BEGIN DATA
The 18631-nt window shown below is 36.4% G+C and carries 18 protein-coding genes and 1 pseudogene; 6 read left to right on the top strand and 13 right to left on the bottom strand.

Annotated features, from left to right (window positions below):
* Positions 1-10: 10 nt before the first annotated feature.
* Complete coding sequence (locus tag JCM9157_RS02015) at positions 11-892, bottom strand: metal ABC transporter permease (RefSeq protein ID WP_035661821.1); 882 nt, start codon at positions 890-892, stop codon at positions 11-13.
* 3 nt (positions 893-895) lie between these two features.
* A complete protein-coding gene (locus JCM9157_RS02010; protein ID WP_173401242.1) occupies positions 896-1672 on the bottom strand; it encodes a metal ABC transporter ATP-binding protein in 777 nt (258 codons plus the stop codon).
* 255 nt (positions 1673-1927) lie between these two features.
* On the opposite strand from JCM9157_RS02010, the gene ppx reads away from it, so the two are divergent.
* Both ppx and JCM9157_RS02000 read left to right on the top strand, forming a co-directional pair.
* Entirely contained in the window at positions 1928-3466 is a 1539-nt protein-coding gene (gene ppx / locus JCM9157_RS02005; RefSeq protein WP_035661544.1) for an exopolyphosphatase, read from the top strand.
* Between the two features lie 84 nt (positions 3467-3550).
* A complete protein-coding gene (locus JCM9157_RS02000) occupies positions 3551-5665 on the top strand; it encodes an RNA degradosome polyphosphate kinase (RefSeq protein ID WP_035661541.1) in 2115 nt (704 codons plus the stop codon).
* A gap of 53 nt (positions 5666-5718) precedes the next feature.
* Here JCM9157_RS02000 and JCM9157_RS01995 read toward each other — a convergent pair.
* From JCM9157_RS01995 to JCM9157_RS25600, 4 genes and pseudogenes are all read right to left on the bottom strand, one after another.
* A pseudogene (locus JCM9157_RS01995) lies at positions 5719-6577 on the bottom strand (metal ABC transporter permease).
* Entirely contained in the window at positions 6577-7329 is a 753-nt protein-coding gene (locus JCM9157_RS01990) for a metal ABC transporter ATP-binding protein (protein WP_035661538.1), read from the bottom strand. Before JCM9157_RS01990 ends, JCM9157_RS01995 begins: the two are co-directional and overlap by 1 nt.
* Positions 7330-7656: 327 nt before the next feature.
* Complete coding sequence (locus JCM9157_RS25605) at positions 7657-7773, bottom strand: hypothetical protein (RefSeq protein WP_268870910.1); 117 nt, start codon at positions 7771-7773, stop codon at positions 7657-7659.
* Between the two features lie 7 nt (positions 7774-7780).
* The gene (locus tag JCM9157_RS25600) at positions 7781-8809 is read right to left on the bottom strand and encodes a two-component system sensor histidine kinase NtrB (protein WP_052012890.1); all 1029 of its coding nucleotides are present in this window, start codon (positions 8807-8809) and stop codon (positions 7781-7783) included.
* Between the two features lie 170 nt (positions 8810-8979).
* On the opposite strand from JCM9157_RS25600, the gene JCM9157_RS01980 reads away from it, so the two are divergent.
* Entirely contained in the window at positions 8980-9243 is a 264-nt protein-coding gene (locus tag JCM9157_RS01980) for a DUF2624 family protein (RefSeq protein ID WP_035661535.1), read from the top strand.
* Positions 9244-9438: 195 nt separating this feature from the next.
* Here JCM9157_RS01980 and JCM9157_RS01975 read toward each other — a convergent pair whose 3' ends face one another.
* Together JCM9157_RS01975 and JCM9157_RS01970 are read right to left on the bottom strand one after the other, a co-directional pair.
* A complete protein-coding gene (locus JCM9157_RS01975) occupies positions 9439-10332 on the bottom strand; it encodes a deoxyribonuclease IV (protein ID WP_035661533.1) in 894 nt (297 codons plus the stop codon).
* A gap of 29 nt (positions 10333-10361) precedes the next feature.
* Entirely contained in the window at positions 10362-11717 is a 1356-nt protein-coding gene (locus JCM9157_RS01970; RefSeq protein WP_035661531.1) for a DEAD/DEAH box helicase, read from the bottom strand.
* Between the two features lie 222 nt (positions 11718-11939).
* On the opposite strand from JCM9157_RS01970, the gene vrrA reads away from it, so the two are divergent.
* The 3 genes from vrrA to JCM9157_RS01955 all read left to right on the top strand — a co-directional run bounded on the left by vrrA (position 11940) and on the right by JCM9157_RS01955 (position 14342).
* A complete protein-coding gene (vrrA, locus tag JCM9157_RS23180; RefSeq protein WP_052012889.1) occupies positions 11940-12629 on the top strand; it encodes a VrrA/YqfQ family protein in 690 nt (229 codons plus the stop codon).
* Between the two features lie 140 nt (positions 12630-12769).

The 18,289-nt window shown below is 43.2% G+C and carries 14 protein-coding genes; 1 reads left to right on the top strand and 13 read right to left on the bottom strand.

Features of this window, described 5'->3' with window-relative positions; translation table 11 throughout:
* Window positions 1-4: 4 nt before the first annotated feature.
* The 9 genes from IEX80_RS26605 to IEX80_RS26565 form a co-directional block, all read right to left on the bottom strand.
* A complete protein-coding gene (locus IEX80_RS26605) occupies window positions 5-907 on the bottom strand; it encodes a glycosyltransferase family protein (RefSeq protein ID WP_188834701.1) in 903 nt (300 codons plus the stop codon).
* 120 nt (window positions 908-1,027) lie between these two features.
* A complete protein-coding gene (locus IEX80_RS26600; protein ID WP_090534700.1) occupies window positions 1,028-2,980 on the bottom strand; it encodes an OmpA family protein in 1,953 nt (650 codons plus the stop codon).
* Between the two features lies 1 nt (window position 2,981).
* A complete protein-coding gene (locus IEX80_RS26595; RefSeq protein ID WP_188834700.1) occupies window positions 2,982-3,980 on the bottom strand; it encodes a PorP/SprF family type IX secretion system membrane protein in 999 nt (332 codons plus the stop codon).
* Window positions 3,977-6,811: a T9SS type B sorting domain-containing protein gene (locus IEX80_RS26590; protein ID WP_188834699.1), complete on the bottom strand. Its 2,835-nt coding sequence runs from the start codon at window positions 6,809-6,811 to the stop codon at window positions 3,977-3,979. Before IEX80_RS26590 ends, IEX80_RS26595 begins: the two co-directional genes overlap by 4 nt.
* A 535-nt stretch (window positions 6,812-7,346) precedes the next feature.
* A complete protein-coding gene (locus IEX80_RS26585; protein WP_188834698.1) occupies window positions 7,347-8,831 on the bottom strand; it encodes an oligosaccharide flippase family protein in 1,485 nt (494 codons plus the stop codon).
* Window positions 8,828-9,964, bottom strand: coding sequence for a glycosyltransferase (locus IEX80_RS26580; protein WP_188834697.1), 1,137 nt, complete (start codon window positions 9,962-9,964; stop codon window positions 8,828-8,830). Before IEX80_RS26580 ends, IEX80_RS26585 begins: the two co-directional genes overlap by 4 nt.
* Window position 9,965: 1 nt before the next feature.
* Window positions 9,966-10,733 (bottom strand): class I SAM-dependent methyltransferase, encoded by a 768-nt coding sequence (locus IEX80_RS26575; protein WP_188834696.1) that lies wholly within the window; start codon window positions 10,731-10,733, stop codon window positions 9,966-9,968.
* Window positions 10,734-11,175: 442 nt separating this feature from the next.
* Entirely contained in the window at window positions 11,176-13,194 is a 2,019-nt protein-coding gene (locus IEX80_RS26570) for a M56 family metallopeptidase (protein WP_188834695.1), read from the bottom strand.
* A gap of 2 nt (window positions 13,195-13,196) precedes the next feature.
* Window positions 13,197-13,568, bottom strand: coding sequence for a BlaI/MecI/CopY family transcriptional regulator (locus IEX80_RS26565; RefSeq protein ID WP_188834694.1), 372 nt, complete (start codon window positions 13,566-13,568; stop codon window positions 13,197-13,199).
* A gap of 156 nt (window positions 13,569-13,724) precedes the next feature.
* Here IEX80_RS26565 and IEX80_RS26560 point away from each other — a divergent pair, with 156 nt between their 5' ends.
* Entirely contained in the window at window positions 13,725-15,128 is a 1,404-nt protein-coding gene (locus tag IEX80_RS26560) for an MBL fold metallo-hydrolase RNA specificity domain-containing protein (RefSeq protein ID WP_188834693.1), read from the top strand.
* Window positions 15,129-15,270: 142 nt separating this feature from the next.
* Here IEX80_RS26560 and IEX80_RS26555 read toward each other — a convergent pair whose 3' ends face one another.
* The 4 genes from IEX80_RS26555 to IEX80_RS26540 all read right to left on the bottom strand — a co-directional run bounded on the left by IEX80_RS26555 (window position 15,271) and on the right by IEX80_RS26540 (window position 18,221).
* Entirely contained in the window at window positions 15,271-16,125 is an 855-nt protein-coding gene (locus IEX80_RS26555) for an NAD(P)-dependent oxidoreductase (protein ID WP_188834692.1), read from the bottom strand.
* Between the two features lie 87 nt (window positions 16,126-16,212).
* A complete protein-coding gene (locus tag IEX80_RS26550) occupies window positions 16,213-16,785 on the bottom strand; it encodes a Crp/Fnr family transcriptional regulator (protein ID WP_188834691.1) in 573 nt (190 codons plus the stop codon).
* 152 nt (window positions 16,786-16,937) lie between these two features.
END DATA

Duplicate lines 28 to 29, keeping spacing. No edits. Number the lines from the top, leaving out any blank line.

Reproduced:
* A complete protein-coding gene (locus JCM9157_RS01975) occupies positions 9439-10332 on the bottom strand; it encodes a deoxyribonuclease IV (protein ID WP_035661533.1) in 894 nt (297 codons plus the stop codon).
* A gap of 29 nt (positions 10333-10361) precedes the next feature.